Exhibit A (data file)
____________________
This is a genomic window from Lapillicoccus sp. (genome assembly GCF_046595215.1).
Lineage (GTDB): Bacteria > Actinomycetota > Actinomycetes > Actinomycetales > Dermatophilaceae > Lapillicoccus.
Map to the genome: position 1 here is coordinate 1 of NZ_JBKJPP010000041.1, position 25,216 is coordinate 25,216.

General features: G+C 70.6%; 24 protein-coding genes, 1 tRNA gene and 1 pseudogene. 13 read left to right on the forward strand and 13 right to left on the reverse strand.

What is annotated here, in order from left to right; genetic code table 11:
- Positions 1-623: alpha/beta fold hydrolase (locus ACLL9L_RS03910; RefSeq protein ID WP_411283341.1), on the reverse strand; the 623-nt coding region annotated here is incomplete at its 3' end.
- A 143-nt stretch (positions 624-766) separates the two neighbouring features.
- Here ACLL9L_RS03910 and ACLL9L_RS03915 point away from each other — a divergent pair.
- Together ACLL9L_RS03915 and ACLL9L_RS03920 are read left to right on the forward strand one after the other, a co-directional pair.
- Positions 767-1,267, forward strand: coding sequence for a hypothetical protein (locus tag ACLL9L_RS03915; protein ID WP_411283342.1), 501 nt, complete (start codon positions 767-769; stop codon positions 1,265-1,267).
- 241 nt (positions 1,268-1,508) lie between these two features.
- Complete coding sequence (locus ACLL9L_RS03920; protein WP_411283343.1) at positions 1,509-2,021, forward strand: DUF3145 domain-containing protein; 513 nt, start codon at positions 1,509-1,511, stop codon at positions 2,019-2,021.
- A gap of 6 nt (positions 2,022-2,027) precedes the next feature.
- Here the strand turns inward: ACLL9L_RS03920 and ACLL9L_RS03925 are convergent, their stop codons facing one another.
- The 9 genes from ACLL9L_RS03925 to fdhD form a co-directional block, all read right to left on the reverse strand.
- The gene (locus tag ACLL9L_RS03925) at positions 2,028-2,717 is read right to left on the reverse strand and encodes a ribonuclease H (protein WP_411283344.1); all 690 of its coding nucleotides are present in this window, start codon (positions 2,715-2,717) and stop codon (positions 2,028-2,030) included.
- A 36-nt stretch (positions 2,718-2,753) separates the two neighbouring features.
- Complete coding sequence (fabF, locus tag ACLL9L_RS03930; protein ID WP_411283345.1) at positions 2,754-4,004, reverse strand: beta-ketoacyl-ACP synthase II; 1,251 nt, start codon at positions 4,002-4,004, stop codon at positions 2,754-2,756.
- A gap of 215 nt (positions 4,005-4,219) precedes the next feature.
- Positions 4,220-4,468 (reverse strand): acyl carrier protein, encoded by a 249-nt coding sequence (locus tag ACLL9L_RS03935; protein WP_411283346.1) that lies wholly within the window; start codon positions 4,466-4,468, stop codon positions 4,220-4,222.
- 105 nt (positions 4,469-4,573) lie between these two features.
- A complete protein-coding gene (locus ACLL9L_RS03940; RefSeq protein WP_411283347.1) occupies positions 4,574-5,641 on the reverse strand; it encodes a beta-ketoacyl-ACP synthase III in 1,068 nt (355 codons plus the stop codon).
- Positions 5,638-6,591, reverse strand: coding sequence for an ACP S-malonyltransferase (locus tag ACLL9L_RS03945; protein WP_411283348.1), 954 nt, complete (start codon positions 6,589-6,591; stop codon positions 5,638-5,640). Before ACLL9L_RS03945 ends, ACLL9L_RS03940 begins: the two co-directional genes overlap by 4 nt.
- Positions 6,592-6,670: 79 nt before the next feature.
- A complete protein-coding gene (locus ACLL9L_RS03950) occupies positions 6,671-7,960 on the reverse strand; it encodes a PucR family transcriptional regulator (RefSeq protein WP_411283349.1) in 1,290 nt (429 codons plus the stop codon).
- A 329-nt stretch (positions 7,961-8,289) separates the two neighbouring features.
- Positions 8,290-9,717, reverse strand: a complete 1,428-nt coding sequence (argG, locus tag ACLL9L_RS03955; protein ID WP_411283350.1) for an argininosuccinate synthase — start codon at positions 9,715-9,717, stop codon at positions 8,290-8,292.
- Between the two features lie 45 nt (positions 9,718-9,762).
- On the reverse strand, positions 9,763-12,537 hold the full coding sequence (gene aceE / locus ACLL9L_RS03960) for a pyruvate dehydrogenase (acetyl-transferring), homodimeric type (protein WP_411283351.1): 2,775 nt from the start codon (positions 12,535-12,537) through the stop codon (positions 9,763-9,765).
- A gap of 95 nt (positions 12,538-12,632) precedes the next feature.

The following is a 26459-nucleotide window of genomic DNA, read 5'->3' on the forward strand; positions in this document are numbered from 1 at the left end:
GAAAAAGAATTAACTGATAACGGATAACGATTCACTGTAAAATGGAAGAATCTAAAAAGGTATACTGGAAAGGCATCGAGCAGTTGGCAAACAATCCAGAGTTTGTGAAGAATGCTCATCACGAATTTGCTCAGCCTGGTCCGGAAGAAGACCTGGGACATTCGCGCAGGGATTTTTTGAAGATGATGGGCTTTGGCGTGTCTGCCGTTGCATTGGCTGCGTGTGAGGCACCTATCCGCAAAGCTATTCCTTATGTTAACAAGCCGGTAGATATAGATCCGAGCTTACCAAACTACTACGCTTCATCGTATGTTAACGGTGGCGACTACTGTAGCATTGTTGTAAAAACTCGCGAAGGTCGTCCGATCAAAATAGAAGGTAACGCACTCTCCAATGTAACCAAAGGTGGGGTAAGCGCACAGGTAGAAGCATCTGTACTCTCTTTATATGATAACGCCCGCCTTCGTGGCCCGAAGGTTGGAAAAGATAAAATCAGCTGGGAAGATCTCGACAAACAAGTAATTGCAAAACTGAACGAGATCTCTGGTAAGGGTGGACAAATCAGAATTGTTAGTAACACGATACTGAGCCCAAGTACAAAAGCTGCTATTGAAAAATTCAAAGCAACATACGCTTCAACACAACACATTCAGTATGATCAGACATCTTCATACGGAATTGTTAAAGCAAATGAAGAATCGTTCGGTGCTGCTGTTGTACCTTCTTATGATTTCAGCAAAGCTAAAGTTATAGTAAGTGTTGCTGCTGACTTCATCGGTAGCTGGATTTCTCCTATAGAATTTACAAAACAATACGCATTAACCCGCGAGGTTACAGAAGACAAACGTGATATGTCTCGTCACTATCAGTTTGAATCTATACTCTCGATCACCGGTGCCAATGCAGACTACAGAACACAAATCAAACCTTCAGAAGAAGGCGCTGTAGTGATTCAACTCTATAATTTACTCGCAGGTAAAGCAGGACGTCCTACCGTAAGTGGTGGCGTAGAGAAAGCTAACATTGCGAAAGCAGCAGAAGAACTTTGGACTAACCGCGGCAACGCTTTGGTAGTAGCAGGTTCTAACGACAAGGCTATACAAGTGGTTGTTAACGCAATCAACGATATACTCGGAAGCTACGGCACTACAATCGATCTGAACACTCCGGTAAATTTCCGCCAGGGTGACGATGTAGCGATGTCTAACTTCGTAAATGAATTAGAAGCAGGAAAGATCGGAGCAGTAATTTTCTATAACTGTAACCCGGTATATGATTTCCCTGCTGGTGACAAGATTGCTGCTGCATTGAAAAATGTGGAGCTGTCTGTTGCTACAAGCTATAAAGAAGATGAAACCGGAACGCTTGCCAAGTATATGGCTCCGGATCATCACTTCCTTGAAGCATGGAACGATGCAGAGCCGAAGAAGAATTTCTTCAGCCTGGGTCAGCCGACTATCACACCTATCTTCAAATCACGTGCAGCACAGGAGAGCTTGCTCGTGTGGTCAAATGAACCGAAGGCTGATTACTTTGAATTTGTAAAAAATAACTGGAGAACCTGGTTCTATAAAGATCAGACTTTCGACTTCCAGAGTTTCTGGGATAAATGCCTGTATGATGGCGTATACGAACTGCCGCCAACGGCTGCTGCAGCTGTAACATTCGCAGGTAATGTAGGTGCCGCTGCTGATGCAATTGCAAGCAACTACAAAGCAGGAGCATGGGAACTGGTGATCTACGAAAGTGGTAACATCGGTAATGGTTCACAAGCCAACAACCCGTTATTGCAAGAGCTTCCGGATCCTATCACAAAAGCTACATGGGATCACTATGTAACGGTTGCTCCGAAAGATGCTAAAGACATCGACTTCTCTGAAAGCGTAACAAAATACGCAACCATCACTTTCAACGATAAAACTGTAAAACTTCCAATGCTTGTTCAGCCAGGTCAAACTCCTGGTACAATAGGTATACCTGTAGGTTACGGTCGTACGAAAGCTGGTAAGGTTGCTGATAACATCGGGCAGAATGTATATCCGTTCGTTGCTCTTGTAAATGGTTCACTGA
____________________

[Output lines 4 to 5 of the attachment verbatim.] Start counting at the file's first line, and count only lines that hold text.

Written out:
General features: G+C 70.6%; 24 protein-coding genes, 1 tRNA gene and 1 pseudogene. 13 read left to right on the forward strand and 13 right to left on the reverse strand.

What is annotated here, in order from left to right; genetic code table 11: